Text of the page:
Will it ever feel like spring? Between the polar vortex and what’s seemed like relentless snowfall, many East Coasters are bursting at the seams to strip their winter jackets and get outdoors. Needless to say, it’s been a long winter. Continue reading “Satellite Imagery Shows That It Really Did Snow All. Winter. Long.”
NEW YORK (AP) — A dog owner has leapt into a freezing lake in New York City’s Central Park to rescue her dog from drowning. Continue reading “Woman Jumps Into Freezing Central Park Lake To Saved Dog From Drowning”
NEW YORK (AP) — New York’s Metro-North Railroad has restored service after a computer system power problem forced it to temporarily stop trains on three of its five lines. Residual delays are expected.
A spokeswoman for the nation’s second-busiest railroad says its Hudson, Harlem and New Haven line trains were brought to a halt Thursday night for safety purposes while electricians worked to hook up temporary power to the computer system. Continue reading “Metro-North Service Restored After Two Hours”
The exhibit, entitled “Intersection,” uses images Baraty captured from the ledges of New York City’s tall buildings and skyscrapers. Continue reading “Beautiful Photos Of New York City From High Above”
An estimated 5 million tourists who flock to the city between Thanksgiving and New Year’s Day to see the tree at Rockefeller Center, the bright lights of Times Square and the Empire State Building often clog the sidewalks in an agonizingly slow procession that grates at locals and turns them into sidewalk Scrooges. Continue reading “UGH, TOURISTS”
Architectural renderings allow us to peer into the future of our beloved city without a crystal ball. New York City has some big changes coming, and here are 17 future attractions that will transform the Big Apple as we know it.
This summer a multibillion dollar plan will finally get underway to brighten up the dank rail station and better accommodate the 600,000 people that pass through it each day. But it’ll be a while before the much-maligned space looks fresh and tidy. Madison Square Garden, which sits on top of the transit hub, renewed its permit to occupy the space earlier this year. But MSG’s previous 50-year permit was renewed for only 10, setting up a dispute between the City Council and MSG’s owners, who are facing mounting pressure to relocate. Continue reading “This Is What New York City Could Look Like In 2033”
That made it all the more shocking to friends when federal agents moved in later that same day and arrested the 60-year-old immigrant who was known for his gentle manner and devotion to his children and grandchildren.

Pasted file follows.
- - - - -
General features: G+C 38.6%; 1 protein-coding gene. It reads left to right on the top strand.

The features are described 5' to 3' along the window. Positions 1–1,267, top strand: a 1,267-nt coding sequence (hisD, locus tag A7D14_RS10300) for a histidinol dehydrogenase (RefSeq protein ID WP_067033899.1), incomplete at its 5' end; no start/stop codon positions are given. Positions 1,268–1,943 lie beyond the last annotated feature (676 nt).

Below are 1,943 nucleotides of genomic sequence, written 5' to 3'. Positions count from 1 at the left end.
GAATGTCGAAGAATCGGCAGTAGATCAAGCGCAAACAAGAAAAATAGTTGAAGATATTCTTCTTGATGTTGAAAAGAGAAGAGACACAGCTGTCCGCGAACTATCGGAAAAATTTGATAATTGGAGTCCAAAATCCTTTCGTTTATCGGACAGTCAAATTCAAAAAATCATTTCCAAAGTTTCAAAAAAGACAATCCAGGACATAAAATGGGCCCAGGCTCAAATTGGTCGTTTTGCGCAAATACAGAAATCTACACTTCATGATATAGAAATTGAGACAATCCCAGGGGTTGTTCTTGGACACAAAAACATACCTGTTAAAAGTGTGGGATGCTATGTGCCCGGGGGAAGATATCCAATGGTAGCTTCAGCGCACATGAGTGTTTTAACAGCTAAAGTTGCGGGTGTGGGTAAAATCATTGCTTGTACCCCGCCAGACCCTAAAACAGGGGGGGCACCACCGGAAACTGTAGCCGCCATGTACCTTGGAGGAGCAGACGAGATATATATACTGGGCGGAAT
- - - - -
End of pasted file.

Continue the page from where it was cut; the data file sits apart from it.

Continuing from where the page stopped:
An indictment filed late last month charges Choudhry with murder conspiracy in a case U.S. prosecutors in Brooklyn say exposed a bitter family feud over his daughter’s flight from an arranged marriage. The animosity, authorities say, ended in the equivalent of so-called honor killings — the ruthless vigilantism against Pakistani women accused of disgracing their families. Continue reading “Mohammad Ajmal Choudhry, NYC Cabbie, Charged In Relatives’ Deaths In Pakistan”
On Friday, Apple released its new iPhone 5S to customers. But for many, the launch day was the culmination of many days spent waiting in line hoping to become one of the first to own the coveted gadget.
NEW YORK — Life in lower Manhattan resembled any ordinary day on Wednesday as workers rushed to their jobs in the muggy heat, but time stood still at the World Trade Center site while families wept for loved ones who perished in the terror attacks 12 years ago.
For the families, the memories of that day are still vivid, the pain still acute. Some who read the names of a beloved big brother or a cherished daughter could hardly speak through their tears. Continue reading “12 YEARS LATER”
The mini-document dump came after Spitzer, a candidate for New York City comptroller, was pounded by critics Tuesday for refusing to provide his tax records. His opponent for the Democratic nomination, Manhattan Borough President Scott Stringer, initiated the battle by releasing five years of tax returns and then called on the ex-governor to do the same.
Some of the holes in Spitzer’s financial portrait were filled in by mandatory paperwork he submitted Wednesday to comply with city election laws. The Conflicts of Interest Board, or COIB, forms shed some light on the money he made last year from broadcasting, investments and Manhattan real estate, but are not as specific as a federal tax return. Continue reading “Eliot Spitzer Tax Returns Partially Released Following Criticism”